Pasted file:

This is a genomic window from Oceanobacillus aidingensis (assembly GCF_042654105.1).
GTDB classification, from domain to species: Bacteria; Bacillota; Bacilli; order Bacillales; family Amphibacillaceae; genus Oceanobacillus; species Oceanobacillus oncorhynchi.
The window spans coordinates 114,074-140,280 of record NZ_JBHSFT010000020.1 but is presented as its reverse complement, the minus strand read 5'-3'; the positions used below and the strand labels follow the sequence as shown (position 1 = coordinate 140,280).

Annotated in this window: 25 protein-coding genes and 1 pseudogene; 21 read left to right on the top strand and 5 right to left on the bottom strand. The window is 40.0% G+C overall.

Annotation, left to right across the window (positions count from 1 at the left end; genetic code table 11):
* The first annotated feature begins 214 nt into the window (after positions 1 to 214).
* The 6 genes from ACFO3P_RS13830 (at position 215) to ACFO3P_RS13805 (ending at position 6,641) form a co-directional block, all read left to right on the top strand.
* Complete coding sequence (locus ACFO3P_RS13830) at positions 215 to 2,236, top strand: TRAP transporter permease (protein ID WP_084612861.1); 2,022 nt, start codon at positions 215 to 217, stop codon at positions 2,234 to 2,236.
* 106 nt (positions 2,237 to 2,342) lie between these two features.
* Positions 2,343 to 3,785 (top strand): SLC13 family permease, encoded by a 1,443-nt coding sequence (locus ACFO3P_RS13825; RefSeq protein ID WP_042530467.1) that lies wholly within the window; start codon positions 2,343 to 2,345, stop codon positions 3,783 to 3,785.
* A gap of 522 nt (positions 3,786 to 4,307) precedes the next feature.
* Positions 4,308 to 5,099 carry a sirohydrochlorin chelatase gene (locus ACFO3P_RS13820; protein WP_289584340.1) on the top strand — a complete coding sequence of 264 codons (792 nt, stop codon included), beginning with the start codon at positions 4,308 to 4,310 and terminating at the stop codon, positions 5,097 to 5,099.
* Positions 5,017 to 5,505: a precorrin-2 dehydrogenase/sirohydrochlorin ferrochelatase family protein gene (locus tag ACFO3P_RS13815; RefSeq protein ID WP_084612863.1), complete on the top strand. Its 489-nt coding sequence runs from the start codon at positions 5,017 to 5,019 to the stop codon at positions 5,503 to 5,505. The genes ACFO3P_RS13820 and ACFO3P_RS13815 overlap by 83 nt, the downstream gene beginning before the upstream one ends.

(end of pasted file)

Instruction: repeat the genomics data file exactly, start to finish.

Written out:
This is a genomic window from Oceanobacillus aidingensis (assembly GCF_042654105.1).
GTDB classification, from domain to species: Bacteria; Bacillota; Bacilli; order Bacillales; family Amphibacillaceae; genus Oceanobacillus; species Oceanobacillus oncorhynchi.
The window spans coordinates 114,074-140,280 of record NZ_JBHSFT010000020.1 but is presented as its reverse complement, the minus strand read 5'-3'; the positions used below and the strand labels follow the sequence as shown (position 1 = coordinate 140,280).

Annotated in this window: 25 protein-coding genes and 1 pseudogene; 21 read left to right on the top strand and 5 right to left on the bottom strand. The window is 40.0% G+C overall.

Annotation, left to right across the window (positions count from 1 at the left end; genetic code table 11):
* The first annotated feature begins 214 nt into the window (after positions 1 to 214).
* The 6 genes from ACFO3P_RS13830 (at position 215) to ACFO3P_RS13805 (ending at position 6,641) form a co-directional block, all read left to right on the top strand.
* Complete coding sequence (locus ACFO3P_RS13830) at positions 215 to 2,236, top strand: TRAP transporter permease (protein ID WP_084612861.1); 2,022 nt, start codon at positions 215 to 217, stop codon at positions 2,234 to 2,236.
* 106 nt (positions 2,237 to 2,342) lie between these two features.
* Positions 2,343 to 3,785 (top strand): SLC13 family permease, encoded by a 1,443-nt coding sequence (locus ACFO3P_RS13825; RefSeq protein ID WP_042530467.1) that lies wholly within the window; start codon positions 2,343 to 2,345, stop codon positions 3,783 to 3,785.
* A gap of 522 nt (positions 3,786 to 4,307) precedes the next feature.
* Positions 4,308 to 5,099 carry a sirohydrochlorin chelatase gene (locus ACFO3P_RS13820; protein WP_289584340.1) on the top strand — a complete coding sequence of 264 codons (792 nt, stop codon included), beginning with the start codon at positions 4,308 to 4,310 and terminating at the stop codon, positions 5,097 to 5,099.
* Positions 5,017 to 5,505: a precorrin-2 dehydrogenase/sirohydrochlorin ferrochelatase family protein gene (locus tag ACFO3P_RS13815; RefSeq protein ID WP_084612863.1), complete on the top strand. Its 489-nt coding sequence runs from the start codon at positions 5,017 to 5,019 to the stop codon at positions 5,503 to 5,505. The genes ACFO3P_RS13820 and ACFO3P_RS13815 overlap by 83 nt, the downstream gene beginning before the upstream one ends.